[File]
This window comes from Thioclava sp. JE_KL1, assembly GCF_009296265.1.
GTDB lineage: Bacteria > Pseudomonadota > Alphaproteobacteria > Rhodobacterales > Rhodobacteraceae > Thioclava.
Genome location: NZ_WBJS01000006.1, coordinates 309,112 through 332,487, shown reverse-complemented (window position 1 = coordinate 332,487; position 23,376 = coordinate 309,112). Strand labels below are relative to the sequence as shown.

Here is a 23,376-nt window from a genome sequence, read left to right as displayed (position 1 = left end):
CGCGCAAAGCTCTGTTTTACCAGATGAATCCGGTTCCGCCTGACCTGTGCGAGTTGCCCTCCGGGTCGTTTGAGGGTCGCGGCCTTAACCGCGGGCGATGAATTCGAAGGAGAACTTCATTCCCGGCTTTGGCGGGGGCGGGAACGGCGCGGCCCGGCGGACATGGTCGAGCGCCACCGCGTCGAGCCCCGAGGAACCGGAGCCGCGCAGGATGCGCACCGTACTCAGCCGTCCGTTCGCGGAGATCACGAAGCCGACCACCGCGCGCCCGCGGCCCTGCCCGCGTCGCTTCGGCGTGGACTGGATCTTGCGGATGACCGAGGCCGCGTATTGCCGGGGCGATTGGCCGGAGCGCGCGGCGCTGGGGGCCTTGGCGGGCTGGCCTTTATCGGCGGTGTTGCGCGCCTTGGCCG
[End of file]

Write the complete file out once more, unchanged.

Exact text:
This window comes from Thioclava sp. JE_KL1, assembly GCF_009296265.1.
GTDB lineage: Bacteria > Pseudomonadota > Alphaproteobacteria > Rhodobacterales > Rhodobacteraceae > Thioclava.
Genome location: NZ_WBJS01000006.1, coordinates 309,112 through 332,487, shown reverse-complemented (window position 1 = coordinate 332,487; position 23,376 = coordinate 309,112). Strand labels below are relative to the sequence as shown.

Here is a 23,376-nt window from a genome sequence, read left to right as displayed (position 1 = left end):
CGCGCAAAGCTCTGTTTTACCAGATGAATCCGGTTCCGCCTGACCTGTGCGAGTTGCCCTCCGGGTCGTTTGAGGGTCGCGGCCTTAACCGCGGGCGATGAATTCGAAGGAGAACTTCATTCCCGGCTTTGGCGGGGGCGGGAACGGCGCGGCCCGGCGGACATGGTCGAGCGCCACCGCGTCGAGCCCCGAGGAACCGGAGCCGCGCAGGATGCGCACCGTACTCAGCCGTCCGTTCGCGGAGATCACGAAGCCGACCACCGCGCGCCCGCGGCCCTGCCCGCGTCGCTTCGGCGTGGACTGGATCTTGCGGATGACCGAGGCCGCGTATTGCCGGGGCGATTGGCCGGAGCGCGCGGCGCTGGGGGCCTTGGCGGGCTGGCCTTTATCGGCGGTGTTGCGCGCCTTGGCCG